I think a photographer should always shoot what they’re most attracted to. Whether that means food, or dogs, or nature or whatever. Your eye is your eye. Sometimes it changes based on the things you expose yourself to, but a photographer should always try to capture what they personally think is intriguing. Early on, a lot of photographers, myself included, try to shoot everything they’re attracted to and so their style isn’t really present and is kind of all over the place. The more you shoot the more it settles so it’s really just a matter of waiting it out in a lot of cases. Style isn’t something you have after five shoots, it’s something that emerges after a few years of shooting anything and everything. The things you photograph say a lot about who you are as a person I think. As for being friendly, it never hurts, especially when you’re marketing your work, but it’s not going to help you take better photos of trees.

marketing your work

This one is one of my favorites. Her expression is inscrutable, almost wicked. It’s priceless. Could you explain how this image was made from start to finish?

Honestly, no, haha. That’s one of my one off photos from a test shoot years ago and I barely remember taking it. I don’t think it’s so much her expression that’s wicked as it is that she’s just a very striking person. Her coloring makes her photograph dramatically, the pale skin and dark hair and everything. She just came over to my apartment in LA and we hung out and snapped photos in the yard.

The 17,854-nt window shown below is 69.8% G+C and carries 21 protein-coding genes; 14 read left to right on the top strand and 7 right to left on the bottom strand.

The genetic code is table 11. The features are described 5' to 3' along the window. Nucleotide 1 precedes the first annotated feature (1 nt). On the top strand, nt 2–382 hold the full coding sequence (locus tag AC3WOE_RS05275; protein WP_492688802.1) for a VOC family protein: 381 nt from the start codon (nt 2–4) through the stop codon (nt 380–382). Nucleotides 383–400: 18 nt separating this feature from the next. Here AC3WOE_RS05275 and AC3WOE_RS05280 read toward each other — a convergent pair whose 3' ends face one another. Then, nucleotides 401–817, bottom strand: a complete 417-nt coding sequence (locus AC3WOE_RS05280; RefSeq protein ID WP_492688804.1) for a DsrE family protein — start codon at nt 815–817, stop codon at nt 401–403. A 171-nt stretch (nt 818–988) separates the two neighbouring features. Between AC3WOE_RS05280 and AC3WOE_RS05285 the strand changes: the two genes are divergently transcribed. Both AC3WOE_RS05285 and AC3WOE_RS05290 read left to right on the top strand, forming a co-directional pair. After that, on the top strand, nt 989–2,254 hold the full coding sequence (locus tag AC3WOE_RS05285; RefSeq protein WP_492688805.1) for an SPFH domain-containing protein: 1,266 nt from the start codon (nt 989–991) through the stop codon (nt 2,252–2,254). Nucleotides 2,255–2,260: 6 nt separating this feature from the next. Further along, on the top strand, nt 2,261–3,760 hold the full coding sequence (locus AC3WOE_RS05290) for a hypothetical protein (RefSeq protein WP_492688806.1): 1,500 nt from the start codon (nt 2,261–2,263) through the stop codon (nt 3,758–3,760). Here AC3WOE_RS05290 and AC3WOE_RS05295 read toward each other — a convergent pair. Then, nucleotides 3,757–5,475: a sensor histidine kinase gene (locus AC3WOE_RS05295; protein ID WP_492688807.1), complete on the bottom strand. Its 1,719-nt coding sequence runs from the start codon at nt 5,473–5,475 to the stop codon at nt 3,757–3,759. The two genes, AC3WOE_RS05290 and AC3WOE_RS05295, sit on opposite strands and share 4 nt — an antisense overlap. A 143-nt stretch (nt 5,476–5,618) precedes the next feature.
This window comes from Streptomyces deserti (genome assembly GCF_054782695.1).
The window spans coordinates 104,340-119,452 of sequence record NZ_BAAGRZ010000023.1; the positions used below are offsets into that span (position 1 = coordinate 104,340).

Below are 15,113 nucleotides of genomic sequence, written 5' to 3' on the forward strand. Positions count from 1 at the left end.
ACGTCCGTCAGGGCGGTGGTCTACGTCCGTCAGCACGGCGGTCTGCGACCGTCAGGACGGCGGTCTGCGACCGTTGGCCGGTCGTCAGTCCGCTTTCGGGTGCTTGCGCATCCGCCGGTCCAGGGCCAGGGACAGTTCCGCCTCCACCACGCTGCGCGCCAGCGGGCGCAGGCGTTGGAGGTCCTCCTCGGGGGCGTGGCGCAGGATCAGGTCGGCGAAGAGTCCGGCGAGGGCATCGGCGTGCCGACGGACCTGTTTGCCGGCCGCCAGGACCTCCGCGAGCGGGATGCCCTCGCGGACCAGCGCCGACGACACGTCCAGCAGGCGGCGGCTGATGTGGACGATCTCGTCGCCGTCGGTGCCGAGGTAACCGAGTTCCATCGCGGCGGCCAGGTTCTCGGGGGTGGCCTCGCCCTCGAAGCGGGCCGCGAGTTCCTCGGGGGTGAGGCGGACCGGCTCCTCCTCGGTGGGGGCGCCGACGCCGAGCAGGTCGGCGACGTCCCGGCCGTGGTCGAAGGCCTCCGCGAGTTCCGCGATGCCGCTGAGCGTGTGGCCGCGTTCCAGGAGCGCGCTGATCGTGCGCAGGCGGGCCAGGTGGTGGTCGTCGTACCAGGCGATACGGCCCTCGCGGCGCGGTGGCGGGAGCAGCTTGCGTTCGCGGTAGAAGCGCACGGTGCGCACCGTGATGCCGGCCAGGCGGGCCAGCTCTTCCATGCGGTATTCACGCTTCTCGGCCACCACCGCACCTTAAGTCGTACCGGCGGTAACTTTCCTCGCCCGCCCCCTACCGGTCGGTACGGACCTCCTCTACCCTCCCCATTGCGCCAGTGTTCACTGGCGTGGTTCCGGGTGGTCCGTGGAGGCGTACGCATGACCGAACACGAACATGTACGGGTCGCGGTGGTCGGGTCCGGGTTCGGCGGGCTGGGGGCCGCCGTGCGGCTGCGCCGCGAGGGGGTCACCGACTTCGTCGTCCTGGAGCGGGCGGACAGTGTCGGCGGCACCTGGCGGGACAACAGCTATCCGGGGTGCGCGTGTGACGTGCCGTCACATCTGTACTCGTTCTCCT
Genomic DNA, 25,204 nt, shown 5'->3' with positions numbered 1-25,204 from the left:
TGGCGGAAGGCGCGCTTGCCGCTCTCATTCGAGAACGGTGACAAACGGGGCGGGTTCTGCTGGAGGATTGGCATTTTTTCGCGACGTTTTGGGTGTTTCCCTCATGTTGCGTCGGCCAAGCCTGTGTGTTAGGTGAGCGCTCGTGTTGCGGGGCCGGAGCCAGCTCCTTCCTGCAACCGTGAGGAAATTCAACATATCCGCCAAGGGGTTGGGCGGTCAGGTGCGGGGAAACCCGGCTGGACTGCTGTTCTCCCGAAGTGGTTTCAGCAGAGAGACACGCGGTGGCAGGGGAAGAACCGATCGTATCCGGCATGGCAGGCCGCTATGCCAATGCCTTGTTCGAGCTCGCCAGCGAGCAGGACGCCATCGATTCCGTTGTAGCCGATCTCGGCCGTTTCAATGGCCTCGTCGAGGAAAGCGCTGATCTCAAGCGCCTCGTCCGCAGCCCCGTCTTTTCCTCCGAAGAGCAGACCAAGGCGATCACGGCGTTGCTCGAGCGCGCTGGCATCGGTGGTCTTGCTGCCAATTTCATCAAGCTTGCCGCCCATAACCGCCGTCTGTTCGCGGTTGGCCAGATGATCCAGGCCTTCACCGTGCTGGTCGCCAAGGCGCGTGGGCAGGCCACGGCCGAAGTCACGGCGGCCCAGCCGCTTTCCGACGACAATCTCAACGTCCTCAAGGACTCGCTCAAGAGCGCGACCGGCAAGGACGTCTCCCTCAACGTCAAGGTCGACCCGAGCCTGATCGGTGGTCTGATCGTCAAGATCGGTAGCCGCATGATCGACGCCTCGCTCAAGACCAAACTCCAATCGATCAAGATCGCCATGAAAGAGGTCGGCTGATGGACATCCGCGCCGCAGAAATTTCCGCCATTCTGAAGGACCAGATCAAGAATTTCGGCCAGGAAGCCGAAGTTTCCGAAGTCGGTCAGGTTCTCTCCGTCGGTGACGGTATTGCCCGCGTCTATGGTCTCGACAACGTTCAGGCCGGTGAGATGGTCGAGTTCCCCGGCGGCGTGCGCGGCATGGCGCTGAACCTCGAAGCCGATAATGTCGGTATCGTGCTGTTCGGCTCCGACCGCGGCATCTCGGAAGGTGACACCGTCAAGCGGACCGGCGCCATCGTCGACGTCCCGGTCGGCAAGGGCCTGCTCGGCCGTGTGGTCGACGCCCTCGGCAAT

photograph dramatically

After your shoot, do you give space between your shoot and your edit? When do you know you captured something special?

I prefer to let a shoot sit for a few days before I pick selects, but that luxury isn’t always there. I usually know pretty instantly when I have what I need, and then move on. I shoot really quickly because I know exactly what I’m looking for and know when I have it. When I work with a client, I make sure to understand fully what they want out of a shot and give them several options of that. I want multiple versions of the money shot if it’s for someone else because special is in the eye of the beholder.

captured something special